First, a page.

Sometimes we buy potatoes, yams (white potato-like in taste), pasta, rice, beans or plantains (all available at the market in Meiganga.) The plantains have the most flavor and are very good. They are either boiled, or fried just like potatoes, and can be very sweet if they are particularly ripe. White bread is available on the street via vendors or a couple of bakeries that bake some really wonderful bread we buy whenever we can.
The sauce is a tasty gravy with some chicken (the most expensive), beef, fish or some other meat. A very common base for the sauce is a ball of ground peanuts, much like peanut butter. We have not purchased raw meat in the market yet, but use the ground peanut balls, or canned tuna or canned ham with beans and lentils for a sauce base. We have also used mushrooms in season – wonderful. The biggest change in our diet has been not eating much meat.
Many people eat bush meat. This can vary according to the small animal captured. Barbara thinks she had wild boar with wild mushrooms at a dinner Ralph missed when he was with the Bishop one Sunday. Ralph has a story about bush meat. “When I was traveling with Bishop Nyiwe, an animal crossed the road, and I asked what that animal was. He said it was a cerval (a cat about the size of a bobcat with long legs). The Bishop said “That is very good to eat.” I said “Do you hunt them? He said “No we hit one with our car. We put in the back of the car and took it home and ate it. It was very good.” When Pastor Tim was in Gayville, he laughed at the many squirrels and rabbits running the houses. He said they would not last long in Africa. They would make good bush meat.
They sell beef bouillon cubes and fresh herbs, especially basil, parsley and celery. Often the sauce contains tomatoes, onion, garlic, or ginger on greens similar to spinach, green peppers, okra, and carrots. I really like to load up the vegetables in our sauce.
Some fruit here is wonderful. We’ve had some of the best pineapple ever. It doesn’t come from here but from warmer areas in the north or the south. We’ve had great mangos. Their texture and taste is close to that of a peach.
Eggs are available here, and we’ve had omelets, boiled eggs, fried eggs, French toast with honey and frittatas. Last night we made egg salad sandwiches with lettuce from Pastor Tim’s garden, and a salad of sliced cucumbers, onion and tomato. (The eggs are brown on the outside, but the yolks are white!)
We’ve eaten very well here, and when we’re guests eating at someone’s home, the food is always more than we can eat. But the normal day for many Africans may include only one or two meals, mainly of cous-cous. There are hungry people here. A very old blind woman lead by a young boy comes here to the house about once a week to beg for food. We always give her something easy to eat and they are both very grateful. We have wondered about the connection between them. Is he her grandchild, an orphan, or a neighborhood boy? Since they are always together, we are speculating he lives with her and may be an orphan. There are many orphans here since the families are all large and life expectancies are rather short. Most are raised by other family members or picked up by neighbors. Pastor Tim has raised several of his brother’s children after the parents had died.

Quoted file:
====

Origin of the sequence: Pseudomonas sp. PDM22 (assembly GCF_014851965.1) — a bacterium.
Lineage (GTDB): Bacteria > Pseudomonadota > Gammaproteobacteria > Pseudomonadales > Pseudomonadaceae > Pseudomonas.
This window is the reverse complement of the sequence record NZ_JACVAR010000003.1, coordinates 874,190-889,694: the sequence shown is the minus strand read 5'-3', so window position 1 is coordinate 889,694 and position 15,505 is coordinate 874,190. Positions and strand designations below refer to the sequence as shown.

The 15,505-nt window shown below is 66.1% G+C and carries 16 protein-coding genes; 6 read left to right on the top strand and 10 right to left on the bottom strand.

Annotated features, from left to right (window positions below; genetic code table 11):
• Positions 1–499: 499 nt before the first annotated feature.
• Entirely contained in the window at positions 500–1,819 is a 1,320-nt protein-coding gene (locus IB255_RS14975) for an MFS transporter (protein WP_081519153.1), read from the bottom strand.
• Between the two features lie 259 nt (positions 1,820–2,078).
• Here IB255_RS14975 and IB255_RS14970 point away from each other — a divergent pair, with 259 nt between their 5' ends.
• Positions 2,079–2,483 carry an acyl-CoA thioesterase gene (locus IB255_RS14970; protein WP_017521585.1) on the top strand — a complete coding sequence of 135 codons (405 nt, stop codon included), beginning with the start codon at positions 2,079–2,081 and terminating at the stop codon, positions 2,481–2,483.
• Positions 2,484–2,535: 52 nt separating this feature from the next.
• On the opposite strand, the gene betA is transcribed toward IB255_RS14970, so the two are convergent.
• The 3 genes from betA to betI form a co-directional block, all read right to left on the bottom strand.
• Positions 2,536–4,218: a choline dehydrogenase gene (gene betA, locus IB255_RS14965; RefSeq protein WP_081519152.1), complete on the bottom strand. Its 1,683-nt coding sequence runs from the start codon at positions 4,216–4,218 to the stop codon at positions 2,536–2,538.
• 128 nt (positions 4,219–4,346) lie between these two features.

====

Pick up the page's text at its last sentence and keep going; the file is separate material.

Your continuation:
One last story. Ralph says that he thinks it is an incongruency that in this country where there are many hungry people, there’s a man who on many mornings shows up at our door with fresh, hot doughnuts (doughnut hole style, about 3 inches in diameter, called Beignetts) They are about 8 for $1.00, and can be dipped in sugar or peanut sauce. This is one of the few desserts we have seen aside from frozen yogurt which is very popular too, and is also sold by street vendors in small plastic packets from a huge bucket carried on their heads.
Well, that’s it for today. Next installment alarm clocks and weather.
April 23, 2013
They Call Us Sud Dakota
Shortly after we arrived here at the seminary in Meiganga, I thought I heard the word Dakota coming from the local guards when they called each other or had loud discussions at the cistern across the block. I thought certainly they would not be discussing us that much and the word I am hearing must be a common Gbaya or French term they used often. Certainly I was being paranoid. Then I thought I even heard the children saying it as they gathered mangos in the tree in front of the house. I must be really losing my mind and becoming very paranoid, or that is really a common term. Then one day Mancini came to the house to escort me to visit their garden. As we were leaving our porch, she called to a neighbor working in her garden. The neighbor looked up and returned the greeting, both probably in Gbaya. Then, very clearly, she waved at me and spoke in French, “Bon jour, Sud Dakota.” So it was true. But now it felt like a welcome, a name of fondness, and I was not paranoid. They call us South Dakota.
April 15, 2013
Barbara here. Sorry I had to write a brief note. It is a beautiful morning and I am reminded of a Wallace Stevens poem, “The Red Wheel Barrow.” Here is my Cameroonian version: “Nothing is more beautiful than the white egret, on the wet spring grass, beside the red azalea.” I know I will be envying you in May, which is my favorite month there.
Message from Ralph: